Apart from the factory all our accommodation was tented. Everything was under canvas except the home made bathhouse, the long drops and one or two Quonset Huts used for stores and an office. These were mainly wooden structures and did offer some protection from the icy wind. The long drops were reliable even in winter but I am afraid the home made bathhouse succumbed round about Christmas time as all the water pipes froze and nothing in it worked again until the spring. We relied for the next three months on basins of water from the cookhouse for our ablutions. The water left the cookhouse nice and hot, but if you were too slow it very quickly turned cold, sometimes forming a skimming of ice before you finished your attempt to keep clean.

I must say that the Army kit issued to us was very good at combating the cold. It was issued for "winter warfare" and had been properly designed for the purpose. It consisted of several layers, starting with string vests, long johns made of flannel, woollen shirts, combat jackets and trousers made of a wind and waterproof material with balaclavas and combat hats for keeping the head warm. We were also issued with three pairs of gloves to form three layers of protection for hands and fingers. Covering all this was the "Parka Winter Warfare". We also had very good sleeping bags and woollen pyjamas. Even the boots were of a special issue, being extra large to accommodate thick woollen socks and special insulation inserts. The cold was tolerable when you had all this gear on. The agony was in the process of getting it on or off. Any exposure of bare skin to the elements especially during calls of nature or getting into or out of "bed" was generally an uncomfortable experience. Some of our lads at the end of a long hard day at work would go to bed all standing (boots and all) if they could get away with it.

I also must say that the rations issued were pretty good. The Army certainly believed in the saying that an "Army marches on its stomach" and so made sure that our voracious appetites were kept satisfied. Of course the cooks had a great influence on what finally ended up in the messes, but our lot were pretty good even if a bit unimaginative.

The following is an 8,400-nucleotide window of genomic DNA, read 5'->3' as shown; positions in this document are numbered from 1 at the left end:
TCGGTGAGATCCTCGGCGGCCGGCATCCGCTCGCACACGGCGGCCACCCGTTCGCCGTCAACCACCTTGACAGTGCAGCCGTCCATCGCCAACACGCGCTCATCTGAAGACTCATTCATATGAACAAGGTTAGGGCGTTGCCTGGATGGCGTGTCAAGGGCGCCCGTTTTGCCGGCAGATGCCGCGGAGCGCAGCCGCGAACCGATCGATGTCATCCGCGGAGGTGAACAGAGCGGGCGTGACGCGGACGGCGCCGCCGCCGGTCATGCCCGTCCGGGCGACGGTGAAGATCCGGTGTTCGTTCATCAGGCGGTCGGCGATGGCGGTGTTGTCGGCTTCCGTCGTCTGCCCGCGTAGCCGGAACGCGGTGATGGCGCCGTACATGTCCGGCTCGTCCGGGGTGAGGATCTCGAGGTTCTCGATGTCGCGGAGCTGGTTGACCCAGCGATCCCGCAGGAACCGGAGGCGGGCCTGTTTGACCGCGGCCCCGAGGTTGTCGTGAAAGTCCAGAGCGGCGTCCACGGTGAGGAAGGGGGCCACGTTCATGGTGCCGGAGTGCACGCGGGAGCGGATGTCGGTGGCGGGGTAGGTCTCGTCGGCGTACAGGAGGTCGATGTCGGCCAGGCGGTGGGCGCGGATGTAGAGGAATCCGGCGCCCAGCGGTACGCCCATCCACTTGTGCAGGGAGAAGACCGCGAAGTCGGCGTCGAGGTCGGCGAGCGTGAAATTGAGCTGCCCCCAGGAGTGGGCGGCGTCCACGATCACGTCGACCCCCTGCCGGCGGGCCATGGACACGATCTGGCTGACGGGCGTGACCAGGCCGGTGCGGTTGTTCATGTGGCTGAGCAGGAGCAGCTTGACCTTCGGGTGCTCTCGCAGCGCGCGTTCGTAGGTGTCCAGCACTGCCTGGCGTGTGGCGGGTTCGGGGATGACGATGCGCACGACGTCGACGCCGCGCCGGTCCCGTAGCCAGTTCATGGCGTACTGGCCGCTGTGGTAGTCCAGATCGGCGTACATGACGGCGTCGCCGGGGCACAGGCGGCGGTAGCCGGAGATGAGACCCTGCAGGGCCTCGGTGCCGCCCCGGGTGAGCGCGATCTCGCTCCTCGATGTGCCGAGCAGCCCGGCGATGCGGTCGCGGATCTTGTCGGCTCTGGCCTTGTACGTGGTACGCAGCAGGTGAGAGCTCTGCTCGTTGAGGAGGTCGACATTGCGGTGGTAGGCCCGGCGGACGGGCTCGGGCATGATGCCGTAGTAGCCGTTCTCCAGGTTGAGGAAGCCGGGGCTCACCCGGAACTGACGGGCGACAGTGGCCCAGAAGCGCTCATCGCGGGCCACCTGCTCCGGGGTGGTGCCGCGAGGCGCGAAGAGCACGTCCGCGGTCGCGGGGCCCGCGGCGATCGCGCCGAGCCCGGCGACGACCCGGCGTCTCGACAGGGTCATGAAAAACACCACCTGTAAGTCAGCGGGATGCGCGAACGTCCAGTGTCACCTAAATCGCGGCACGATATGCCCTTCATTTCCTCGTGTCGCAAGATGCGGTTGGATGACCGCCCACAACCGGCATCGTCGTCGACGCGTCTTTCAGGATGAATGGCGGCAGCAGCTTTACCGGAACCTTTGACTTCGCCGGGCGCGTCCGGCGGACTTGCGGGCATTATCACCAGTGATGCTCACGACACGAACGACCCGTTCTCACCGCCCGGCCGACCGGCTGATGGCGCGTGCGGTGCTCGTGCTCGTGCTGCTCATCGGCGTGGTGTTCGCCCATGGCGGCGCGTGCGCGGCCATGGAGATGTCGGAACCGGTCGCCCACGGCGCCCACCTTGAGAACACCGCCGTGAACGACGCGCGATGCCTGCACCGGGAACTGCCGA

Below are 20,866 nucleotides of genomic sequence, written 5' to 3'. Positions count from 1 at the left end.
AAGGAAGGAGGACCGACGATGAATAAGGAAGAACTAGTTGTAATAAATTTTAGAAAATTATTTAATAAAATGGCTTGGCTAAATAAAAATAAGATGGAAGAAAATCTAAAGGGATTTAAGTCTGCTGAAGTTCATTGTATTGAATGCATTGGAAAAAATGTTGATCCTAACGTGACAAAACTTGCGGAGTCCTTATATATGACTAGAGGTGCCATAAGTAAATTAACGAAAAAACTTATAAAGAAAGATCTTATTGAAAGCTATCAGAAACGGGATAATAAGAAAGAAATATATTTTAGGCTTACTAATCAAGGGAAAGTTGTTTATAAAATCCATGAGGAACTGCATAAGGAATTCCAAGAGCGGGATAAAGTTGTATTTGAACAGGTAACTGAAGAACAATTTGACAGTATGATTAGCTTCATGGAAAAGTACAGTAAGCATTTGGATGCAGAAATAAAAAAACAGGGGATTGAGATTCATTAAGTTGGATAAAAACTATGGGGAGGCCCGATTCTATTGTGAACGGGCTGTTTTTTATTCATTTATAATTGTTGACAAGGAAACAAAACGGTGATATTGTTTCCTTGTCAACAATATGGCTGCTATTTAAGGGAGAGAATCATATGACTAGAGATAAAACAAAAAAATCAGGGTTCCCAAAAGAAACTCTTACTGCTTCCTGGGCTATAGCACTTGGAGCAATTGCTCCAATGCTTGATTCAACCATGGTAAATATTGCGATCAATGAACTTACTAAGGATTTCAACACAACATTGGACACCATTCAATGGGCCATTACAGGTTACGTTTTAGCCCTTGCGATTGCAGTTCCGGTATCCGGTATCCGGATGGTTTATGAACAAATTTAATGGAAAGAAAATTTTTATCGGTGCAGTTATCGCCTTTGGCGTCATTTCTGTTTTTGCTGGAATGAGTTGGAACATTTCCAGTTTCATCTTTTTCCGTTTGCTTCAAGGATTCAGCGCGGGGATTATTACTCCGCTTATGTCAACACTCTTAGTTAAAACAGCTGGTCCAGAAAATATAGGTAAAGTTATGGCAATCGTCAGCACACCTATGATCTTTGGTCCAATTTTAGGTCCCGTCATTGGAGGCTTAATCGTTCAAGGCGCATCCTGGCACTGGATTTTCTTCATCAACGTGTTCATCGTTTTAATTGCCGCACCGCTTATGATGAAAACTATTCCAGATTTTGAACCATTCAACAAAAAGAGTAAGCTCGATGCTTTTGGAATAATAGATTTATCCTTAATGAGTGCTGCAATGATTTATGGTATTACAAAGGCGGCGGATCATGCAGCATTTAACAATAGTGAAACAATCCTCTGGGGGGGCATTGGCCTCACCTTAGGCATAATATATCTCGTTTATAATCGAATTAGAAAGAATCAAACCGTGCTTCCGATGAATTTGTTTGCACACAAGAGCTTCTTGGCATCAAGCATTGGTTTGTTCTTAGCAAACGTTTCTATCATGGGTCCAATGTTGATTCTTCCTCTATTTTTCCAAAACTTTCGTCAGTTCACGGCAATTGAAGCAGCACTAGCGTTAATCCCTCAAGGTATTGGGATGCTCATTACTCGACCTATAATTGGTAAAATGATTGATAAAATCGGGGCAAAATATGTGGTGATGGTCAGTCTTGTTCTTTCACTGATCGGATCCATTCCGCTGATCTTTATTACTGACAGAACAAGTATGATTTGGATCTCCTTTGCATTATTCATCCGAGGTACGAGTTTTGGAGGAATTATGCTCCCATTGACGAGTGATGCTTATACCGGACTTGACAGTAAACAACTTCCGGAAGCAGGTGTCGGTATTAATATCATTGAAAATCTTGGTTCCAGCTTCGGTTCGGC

Part of our weekly ration was a tin of cigarettes and a great slab of chocolate. Of all that we received to keep body and soul together, these were the most prized; they were stored separately as "special rations" under lock and key. Woes betide anyone who fiddled about with the issue of these! They were not only prized as a solace, but also as a currency. It was amazing what you could get if you were willing to exchange them, both within and outside the camp.
Of course as the most junior officer in the place I drew the short straw and was given the duty of supervising the NCO i/c special rations. We were on active service so we were not required to account too meticulously for most things. But the special rations were one of the exceptions. These had to be accounted for very carefully. First we had to make sure that our issue matched how many men we had on unit strength - we were always suspicious of being given short rations by someone further up the supply chain. Second we kept a meticulous record of the quantities going into the store, the total in store and the quantities issued. The latter always had to match each week the number of men in the camp so that everyone got their ration without fail.